COVID-19 - APRIL 1 RENT PAYMENT - THINGS TO THINK ABOUT

11.11.20 12:43 AM By Jon

By Jonathan Luttwak  

March 25, 2020

"We are all adjusting to a temporary new normal – and I hope you and your loved ones are safe and doing ok given these circumstances."

Questions You may Have

As I have been speaking with clients and lawyers these past weeks I have identified the following key questions.


1. Should my company pay rent this month? 

2. Will insurance help? 

3. What about companies in a Co-working space? 

4. Who do I talk to? 

5. What do I do if I can’t pay my rent? 

Advice - Start conversations proactively now. There is a lot of noise about what will happen and the truth is no one knows. Below are the facts based on experience in the real estate industry both from years at C&W and now as the CEO of DHC. Relief is coming and the stimulus bill which I read last night is promising. If you want to exchange thoughts or opinions about the stimulus - glad to chat about it. 

1. Should I pay my rent this month or does this crisis allow me to break my lease? 

The short answer based on our experience with traditional commercial leases, is yes – pay your rent, and no you cannot break your lease. Covid-19 and subsequent economic fallout does not constitute a legal right to terminate in our view. Legal analysis from Paul Weiss here.

2. What about business interruption insurance? 

Unfortunately, from what we have seen so far, most insurance providers will not cover lost rent for an epidemic. Generally business insurance is limited to physical damage and many providers carved out epidemics specifically following the SARS outbreak in 2003. Stroock legal analysis on this here. 

3. What about WeWork, Knotel, Regus, Co-working / Space as Service? 

We believe in flexible space providers as a category and my own business is currently operating in a WeWork. While WeWork is formulating a plan, legally things are a little ambiguous. Flexible providers use license agreements with their members, not traditional lease documents. 


My view (not a legal one) is that while these agreements are enforceable, tenants have more leverage to negotiate a workout given the lower security deposit, term, and limited initial investment into the space.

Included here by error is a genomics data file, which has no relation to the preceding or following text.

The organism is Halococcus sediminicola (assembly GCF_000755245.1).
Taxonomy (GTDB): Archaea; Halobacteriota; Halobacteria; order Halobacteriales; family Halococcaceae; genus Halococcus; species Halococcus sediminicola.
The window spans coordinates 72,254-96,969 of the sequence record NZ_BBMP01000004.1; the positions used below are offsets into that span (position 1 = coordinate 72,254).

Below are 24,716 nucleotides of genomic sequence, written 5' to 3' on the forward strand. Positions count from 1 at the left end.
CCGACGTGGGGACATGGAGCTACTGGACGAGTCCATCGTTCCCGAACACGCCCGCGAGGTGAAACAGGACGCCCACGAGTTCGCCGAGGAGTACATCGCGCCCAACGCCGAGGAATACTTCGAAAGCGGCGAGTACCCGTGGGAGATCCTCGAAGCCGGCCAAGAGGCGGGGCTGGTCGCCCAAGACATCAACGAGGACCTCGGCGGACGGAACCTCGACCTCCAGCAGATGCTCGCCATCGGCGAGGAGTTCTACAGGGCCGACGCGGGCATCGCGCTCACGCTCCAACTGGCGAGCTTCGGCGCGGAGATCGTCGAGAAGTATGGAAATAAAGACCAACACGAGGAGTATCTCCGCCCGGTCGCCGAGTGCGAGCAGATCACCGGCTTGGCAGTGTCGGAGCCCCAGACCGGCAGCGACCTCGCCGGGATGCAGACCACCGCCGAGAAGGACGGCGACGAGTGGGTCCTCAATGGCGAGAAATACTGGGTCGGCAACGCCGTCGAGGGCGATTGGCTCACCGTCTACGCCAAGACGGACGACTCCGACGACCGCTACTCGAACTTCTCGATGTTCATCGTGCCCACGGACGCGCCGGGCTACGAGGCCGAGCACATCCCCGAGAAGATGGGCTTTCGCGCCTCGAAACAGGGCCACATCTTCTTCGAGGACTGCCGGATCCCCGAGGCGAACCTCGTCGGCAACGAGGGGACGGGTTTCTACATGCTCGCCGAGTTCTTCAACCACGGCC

4. Who do I talk to about this? 

Unfortunately, from what we have seen so far, most insurance providers will not cover lost rent for an epidemic. Generally business insurance is limited to physical damage and many providers carved out epidemics specifically following the SARS outbreak in 2003. Stroock legal analysis on this here. 

5. There is no way I can pay April 1 rent – what do I do? 

There is no easy answer but here are a few things to note. 


1. Review your lease so you understand the default provision, notice and cure periods, and personal liability. 


2. Seek legal advice - call a lawyer – or call us and we can send a list of lawyers for you to contact. 


3. If you don’t pay rent, you are in default under most lease agreements. While NY State halted evictions for 90 days, the legal ramifications choosing not to pay rent, are still unknown.

Relief is likely coming quickly.

I reviewed last night’s version of the proposed federal stimulus package. While it is not yet in final form, many of the provisions are promising. It does appear (almost with certainty for businesses under 500 people) that there will be relief on payroll, rent, and utilities in the form of a loan that converts to a grant. 


I will share more information when the legislation is final and we better understand the implications. 

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